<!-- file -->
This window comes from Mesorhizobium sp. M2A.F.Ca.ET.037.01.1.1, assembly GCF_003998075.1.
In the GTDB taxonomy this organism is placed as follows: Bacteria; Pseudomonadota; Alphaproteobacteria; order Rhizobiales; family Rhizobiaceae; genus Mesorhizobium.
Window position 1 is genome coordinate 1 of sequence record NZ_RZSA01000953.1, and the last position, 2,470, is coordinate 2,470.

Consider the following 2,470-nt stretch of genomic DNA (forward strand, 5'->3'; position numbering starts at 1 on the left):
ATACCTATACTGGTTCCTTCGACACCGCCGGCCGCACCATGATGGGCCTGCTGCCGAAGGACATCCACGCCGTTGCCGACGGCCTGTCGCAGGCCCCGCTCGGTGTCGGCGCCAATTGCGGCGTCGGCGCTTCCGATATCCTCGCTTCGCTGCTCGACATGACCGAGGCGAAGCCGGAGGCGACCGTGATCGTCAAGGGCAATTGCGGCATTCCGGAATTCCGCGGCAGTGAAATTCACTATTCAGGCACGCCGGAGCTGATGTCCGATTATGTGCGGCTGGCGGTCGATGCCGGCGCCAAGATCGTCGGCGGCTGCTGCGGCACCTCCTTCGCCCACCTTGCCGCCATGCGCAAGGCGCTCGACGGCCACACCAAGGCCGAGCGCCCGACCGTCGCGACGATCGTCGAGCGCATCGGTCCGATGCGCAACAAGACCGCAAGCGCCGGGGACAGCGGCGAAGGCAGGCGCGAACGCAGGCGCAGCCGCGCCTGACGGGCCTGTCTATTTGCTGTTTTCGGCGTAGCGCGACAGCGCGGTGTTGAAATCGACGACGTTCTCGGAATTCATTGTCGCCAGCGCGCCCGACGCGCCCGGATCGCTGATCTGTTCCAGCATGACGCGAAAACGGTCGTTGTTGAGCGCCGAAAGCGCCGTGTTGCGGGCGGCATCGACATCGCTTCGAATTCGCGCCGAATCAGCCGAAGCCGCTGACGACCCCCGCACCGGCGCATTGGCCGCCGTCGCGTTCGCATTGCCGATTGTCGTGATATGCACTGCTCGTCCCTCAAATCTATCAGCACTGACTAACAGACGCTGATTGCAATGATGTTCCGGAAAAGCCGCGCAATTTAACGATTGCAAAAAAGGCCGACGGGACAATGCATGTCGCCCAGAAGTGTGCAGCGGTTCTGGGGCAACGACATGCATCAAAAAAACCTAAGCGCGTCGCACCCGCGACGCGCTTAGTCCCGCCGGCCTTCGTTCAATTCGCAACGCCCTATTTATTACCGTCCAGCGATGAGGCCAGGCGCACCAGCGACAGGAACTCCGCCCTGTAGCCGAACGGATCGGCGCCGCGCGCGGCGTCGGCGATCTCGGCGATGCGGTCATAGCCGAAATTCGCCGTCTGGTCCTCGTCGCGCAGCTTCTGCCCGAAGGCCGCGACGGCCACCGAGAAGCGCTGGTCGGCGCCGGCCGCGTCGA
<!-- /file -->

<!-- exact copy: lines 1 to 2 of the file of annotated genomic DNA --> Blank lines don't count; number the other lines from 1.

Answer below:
This window comes from Mesorhizobium sp. M2A.F.Ca.ET.037.01.1.1, assembly GCF_003998075.1.
In the GTDB taxonomy this organism is placed as follows: Bacteria; Pseudomonadota; Alphaproteobacteria; order Rhizobiales; family Rhizobiaceae; genus Mesorhizobium.